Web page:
In another example of what could be referred to as Six Degrees of Separation of Porterville, if not for Porterville High graduate Kellogg's Rice Krispies may not be with us today.
An article written by Porterville Recorder reporter Esther Avila in 2015 chronicled how Vernon Grant, a 1921 Porterville High graduate, helped save what is now one of Kellogg's signature cereals. The article also covered other details of Grant's life such as Walt Disney sending his artists to Grant to teach them how to draw characters.
Grant, who died in 1990 at the age of 88, was also a renowned artist for his paintings of Santa Clause. He's also known as American's favorite children's illustrator.
Each year the city in which he lived, Rock Hill, S.C., holds a ChristmasVille Festival featuring his art. The festival features his paintings of Santa and also his art of gnomes, something else he was known for.
Each year the Museum of York County in Rock Hill releases a Christmas card featuring one of Grant's paintings of Santa. And each year, Grant's biographer, Linda Williams, sends the Christmas card to PHS. This year's Christmas card features Grant's painting of “Santa's Band.”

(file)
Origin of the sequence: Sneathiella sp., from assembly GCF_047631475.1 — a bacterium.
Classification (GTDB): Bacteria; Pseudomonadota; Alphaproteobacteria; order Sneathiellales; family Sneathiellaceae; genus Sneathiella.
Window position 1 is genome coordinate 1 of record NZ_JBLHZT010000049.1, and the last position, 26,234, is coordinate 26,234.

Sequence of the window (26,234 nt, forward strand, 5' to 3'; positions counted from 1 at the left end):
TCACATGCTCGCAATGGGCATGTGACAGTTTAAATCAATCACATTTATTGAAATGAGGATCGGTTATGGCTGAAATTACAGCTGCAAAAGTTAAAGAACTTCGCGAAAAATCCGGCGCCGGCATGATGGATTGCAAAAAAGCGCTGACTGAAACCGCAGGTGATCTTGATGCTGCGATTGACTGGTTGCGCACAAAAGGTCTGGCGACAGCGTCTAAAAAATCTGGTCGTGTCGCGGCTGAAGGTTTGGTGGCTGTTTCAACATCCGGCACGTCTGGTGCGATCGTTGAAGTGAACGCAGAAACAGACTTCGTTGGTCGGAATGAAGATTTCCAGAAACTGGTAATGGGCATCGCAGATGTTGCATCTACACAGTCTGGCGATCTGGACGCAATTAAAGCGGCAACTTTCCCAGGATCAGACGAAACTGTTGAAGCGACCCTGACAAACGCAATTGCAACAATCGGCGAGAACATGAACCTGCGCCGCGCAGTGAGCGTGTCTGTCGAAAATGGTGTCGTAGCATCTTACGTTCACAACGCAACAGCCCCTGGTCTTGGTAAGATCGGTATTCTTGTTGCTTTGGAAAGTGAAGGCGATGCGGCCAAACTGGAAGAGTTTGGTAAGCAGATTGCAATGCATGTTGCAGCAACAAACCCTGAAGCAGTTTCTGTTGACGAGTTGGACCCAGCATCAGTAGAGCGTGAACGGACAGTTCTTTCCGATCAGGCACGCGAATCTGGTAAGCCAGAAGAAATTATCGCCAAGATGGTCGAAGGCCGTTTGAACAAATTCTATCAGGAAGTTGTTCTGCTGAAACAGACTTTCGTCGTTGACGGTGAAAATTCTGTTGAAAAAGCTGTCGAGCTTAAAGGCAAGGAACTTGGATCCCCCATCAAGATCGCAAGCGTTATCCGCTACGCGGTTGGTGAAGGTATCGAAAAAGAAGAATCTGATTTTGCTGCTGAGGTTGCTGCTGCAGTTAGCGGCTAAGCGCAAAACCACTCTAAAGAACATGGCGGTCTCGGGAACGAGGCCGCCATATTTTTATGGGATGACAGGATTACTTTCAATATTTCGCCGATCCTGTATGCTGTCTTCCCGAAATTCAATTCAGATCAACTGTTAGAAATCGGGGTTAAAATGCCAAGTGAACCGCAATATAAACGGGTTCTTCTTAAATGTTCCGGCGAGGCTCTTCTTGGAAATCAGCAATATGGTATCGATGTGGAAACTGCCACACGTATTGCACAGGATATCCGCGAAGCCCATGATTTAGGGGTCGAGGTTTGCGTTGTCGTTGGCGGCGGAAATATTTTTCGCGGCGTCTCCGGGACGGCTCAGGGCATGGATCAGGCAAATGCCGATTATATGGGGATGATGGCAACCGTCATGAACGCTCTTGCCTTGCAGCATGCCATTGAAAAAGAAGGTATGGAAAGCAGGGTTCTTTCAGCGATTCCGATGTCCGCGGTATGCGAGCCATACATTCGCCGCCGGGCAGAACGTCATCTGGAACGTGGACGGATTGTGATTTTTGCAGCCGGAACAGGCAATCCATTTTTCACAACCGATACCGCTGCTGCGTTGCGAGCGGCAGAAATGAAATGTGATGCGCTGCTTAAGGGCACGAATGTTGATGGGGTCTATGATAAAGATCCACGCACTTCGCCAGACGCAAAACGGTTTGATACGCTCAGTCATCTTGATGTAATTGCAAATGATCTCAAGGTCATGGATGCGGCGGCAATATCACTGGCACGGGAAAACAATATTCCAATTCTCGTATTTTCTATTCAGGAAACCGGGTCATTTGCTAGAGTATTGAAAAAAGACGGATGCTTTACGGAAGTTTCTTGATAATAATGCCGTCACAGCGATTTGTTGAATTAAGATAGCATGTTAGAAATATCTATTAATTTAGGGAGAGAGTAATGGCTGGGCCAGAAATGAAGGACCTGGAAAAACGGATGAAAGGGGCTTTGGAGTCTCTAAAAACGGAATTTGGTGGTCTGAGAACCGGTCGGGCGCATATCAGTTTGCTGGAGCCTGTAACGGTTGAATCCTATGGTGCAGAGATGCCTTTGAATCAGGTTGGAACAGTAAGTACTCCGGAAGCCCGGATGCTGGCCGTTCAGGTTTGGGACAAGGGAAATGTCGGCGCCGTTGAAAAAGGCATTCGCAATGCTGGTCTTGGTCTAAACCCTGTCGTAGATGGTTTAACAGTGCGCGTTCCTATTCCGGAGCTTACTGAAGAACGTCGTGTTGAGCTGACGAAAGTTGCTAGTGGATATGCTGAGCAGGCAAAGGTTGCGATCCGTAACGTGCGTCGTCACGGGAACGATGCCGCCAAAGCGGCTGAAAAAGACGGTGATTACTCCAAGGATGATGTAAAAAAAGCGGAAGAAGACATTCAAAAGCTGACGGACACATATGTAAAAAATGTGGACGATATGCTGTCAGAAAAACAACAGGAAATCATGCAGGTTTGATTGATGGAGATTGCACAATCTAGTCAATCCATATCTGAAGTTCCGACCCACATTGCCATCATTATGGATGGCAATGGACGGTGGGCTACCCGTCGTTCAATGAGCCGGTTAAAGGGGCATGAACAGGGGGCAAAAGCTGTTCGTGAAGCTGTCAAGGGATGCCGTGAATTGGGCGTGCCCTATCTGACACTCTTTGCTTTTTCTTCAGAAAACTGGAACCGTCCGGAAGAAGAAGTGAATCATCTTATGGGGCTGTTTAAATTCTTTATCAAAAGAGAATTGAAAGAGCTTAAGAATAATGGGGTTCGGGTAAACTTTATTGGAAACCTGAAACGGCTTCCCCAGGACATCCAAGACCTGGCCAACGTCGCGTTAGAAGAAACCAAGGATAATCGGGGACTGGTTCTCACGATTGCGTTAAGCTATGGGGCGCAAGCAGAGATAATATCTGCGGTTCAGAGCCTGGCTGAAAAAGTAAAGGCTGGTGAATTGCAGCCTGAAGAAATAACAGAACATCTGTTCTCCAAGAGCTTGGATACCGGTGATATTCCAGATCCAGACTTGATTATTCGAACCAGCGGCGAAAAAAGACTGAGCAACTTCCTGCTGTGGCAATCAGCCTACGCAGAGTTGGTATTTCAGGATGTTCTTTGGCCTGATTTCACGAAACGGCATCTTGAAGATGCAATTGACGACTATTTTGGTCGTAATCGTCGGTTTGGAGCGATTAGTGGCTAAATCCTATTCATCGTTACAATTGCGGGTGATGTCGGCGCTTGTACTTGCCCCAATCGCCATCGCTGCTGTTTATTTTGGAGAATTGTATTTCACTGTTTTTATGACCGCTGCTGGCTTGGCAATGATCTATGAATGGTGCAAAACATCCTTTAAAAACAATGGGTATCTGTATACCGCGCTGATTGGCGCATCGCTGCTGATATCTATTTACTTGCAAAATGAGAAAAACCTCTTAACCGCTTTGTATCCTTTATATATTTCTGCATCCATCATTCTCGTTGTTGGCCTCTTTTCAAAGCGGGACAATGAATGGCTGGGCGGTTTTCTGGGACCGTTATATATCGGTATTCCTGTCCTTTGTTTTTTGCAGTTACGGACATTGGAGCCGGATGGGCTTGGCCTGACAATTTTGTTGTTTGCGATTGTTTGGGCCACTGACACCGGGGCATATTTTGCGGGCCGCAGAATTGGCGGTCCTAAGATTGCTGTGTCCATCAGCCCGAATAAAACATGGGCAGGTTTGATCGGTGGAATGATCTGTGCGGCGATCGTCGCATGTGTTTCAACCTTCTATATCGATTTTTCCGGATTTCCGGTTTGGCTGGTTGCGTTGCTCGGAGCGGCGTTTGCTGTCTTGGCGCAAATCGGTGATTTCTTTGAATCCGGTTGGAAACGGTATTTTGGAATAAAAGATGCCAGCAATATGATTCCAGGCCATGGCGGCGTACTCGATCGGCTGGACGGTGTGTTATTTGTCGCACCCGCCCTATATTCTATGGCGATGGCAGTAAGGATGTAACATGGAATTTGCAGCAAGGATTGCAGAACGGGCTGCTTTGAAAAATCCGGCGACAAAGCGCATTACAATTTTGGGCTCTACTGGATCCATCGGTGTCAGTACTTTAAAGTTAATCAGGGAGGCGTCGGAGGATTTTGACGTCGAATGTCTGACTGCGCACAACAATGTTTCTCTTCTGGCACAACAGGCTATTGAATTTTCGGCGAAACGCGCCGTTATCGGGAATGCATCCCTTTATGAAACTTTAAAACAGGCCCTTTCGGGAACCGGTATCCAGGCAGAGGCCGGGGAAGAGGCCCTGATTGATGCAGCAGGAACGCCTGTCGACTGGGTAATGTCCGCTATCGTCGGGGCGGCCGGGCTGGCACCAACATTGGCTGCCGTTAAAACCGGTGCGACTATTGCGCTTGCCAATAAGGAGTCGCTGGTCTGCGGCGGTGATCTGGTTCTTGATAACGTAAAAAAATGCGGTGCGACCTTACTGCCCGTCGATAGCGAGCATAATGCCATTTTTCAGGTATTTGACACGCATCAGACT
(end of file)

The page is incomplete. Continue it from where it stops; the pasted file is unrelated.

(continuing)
That's appropriate since Grant helped start what has now become the legendary Porterville Panther Band. Along with being a member of the band, Grant was also a member of the glee club, a member of the basketball team and of course the art editor of the El Granito Yearbook. Grant attended PHS when it was located at the current Belleview campus.
The museum of York County also has on a permanent display the mantle from Grant's Porterville home. A collection of Vernon Grant's art is also displayed at the Museum of York County in a gallery named in his honor.
After PHS, Grant went on to attend the University of Southern California and the University of Art Institute in Chicago.
In 1928 Kellogg's sales of Rice Krispies were struggling. But then Grant created the Snap, Crackle and Pop characters for the cereal and the rest they say is history.